Whiteland’s butterknife

It’s Occam’s Razor, only blunter.

Whiteland’s butterknife states that:

given a number of possible explanations, the dullest is true

The butterknife has been forged by a lifetime of experience in which reality repeatedly fails to seize upon the marvellous, contrived or fanciful explanations provided for it.

It’s a philosophical tool, graciously made available to humankind for widespread use to eliminate overthinking. In this regard it is like the other razors, paraphrased below, but less incisive.

Example deployment

By way of an example, consider how the butterknife slices to the truth of the familiar scenario of “Why Someone Might Not Have Phoned”. Speculation (often parental) may posit hypotheses such as:

  • your plane|train|car has crashed (or, worse, was shot down)
  • you have been abducted
  • you have eloped with someone so inappropriate as to merit deliberate termination of all communication
  • you’ve been stuck with an ailment so severe it renders speech impossible
  • you didn’t phone because you just don’t care
  • or perhaps, um, you just forgot to phone

Swish! Butterknife applied: you forgot to phone.

What about all the cases where this doesn’t apply?

Outliers.

About the tool

Whiteland’s butterknife is both a handy mind-tool for daily life, and also a profound subscription to the idea that the ordinary world is so consistently underful of adventure, intrigue and maverick chance that you can actually save yourself a lot of effort by relying on its dullness.*

If you’re a proper good thinker, like what real philosophers are, then you’ll recognise this is really about probability. Or to put it another way, is Whiteland’s Butterknife a hitherto overlooked universal truth that somehow nobody had discovered until the 21st century? Or it’s actually not so much true as usually true? AROOGA AROOGA! Butterknife claxon! Yes, Whiteland’s Butterknife can be applied to explain its own existence. Proper recursion, like real deep stuff.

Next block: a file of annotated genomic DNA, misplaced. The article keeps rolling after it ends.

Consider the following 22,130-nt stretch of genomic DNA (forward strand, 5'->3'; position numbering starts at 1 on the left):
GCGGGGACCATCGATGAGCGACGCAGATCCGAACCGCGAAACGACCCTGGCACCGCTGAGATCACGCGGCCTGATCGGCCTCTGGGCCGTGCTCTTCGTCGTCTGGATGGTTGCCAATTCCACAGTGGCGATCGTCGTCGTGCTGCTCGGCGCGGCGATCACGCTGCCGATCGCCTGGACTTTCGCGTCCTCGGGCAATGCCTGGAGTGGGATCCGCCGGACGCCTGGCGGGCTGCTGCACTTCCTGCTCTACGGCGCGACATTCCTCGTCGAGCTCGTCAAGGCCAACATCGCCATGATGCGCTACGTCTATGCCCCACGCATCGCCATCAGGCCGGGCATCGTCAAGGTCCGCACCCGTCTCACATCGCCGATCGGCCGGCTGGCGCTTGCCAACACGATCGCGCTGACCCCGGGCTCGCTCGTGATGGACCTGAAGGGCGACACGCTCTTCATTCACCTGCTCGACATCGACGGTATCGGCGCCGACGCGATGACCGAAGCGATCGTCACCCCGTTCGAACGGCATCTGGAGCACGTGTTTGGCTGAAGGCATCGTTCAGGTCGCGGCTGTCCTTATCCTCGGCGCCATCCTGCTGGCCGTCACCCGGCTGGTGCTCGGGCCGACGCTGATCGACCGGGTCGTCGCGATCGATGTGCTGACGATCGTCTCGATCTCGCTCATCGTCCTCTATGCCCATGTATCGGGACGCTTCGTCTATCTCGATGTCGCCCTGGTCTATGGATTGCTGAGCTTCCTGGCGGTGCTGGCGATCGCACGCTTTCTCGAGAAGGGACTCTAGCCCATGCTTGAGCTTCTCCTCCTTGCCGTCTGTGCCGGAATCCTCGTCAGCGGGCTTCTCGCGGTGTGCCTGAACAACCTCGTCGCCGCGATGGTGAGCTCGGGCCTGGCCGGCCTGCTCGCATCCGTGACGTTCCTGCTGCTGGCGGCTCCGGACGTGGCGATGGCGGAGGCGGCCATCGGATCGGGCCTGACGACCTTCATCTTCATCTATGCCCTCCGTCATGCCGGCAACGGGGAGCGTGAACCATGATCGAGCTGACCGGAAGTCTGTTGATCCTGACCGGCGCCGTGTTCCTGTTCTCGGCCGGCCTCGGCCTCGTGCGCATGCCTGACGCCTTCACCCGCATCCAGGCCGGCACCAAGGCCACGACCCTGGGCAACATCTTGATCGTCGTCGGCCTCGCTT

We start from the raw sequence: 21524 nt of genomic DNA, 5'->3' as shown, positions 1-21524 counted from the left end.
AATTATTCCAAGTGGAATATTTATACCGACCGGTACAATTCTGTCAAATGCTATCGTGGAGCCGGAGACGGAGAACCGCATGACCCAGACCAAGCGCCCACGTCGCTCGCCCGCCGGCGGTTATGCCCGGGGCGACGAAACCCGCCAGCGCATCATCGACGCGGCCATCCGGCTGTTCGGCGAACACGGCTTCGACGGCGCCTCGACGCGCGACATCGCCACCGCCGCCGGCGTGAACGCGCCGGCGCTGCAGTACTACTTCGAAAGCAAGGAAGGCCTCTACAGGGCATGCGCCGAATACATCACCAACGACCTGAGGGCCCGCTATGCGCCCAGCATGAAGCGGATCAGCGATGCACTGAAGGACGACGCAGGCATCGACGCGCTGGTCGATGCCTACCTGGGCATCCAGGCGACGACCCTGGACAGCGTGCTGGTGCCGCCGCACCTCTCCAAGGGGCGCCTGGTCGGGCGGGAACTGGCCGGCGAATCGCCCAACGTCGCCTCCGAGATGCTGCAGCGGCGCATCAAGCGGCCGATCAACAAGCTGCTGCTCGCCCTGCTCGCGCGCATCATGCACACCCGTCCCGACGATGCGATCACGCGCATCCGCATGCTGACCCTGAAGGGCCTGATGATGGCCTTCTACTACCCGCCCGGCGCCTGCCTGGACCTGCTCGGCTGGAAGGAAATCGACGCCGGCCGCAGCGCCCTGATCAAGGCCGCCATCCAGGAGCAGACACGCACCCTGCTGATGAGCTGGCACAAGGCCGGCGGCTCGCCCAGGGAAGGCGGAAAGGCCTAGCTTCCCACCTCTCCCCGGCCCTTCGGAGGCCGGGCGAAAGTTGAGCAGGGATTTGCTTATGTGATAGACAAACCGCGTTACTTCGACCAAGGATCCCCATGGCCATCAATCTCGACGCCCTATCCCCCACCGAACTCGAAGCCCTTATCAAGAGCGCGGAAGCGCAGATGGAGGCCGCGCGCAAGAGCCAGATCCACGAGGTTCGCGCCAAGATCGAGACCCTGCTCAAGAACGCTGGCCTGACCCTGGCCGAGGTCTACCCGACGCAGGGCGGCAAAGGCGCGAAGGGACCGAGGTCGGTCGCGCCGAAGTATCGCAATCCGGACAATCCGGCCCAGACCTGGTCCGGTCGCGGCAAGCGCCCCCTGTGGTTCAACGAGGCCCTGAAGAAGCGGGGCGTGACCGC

Unlike other blades, including philosophical razors, rapiers of wit, or barbed insults, the butterknife does not require frequent attention to retain its incisive sharpness. It is instrinsically blunt. So even if you rarely use it, when you need it you can reach for in the cutlery drawer of reason confident it will work as well as it ever did.

It is not part of a set. There is no Whiteland’s Spork.

The armoury of philosophical blades, paraphrased

Whiteland’s butterknife can rightfully be found at the bottom of this drawer.
To learn more about this collection, see Wikipedia’s page of razors.

Occam’s razor
the simplest solution is the right one

Grice’s razor
say what you need, and not a word more

Hume’s razor
extraordinary claims require extraordinary evidence

Hanlon’s razor
never attribute to malice that which can be adequately explained by stupidity

Hitchens’s razor
if it can’t be proved, it doesn’t need to be disproved

Newton’s flaming laser sword (a.k.a. Alder’s razor)
if you can’t experiment it, it’s unworthy of debate

Whiteland’s butterknife
the dullest hypothesis is the right one

* The Adventurer Disclaimer:

If, at the moment you reach for the butterknife, you are actively engaged in adventure, otherworldly exploration and research, or acts of deliberate derring-do, then obviously you are not participating in the “ordinary world” in which the tool belongs. Leave it. It is, at that instant, not for you.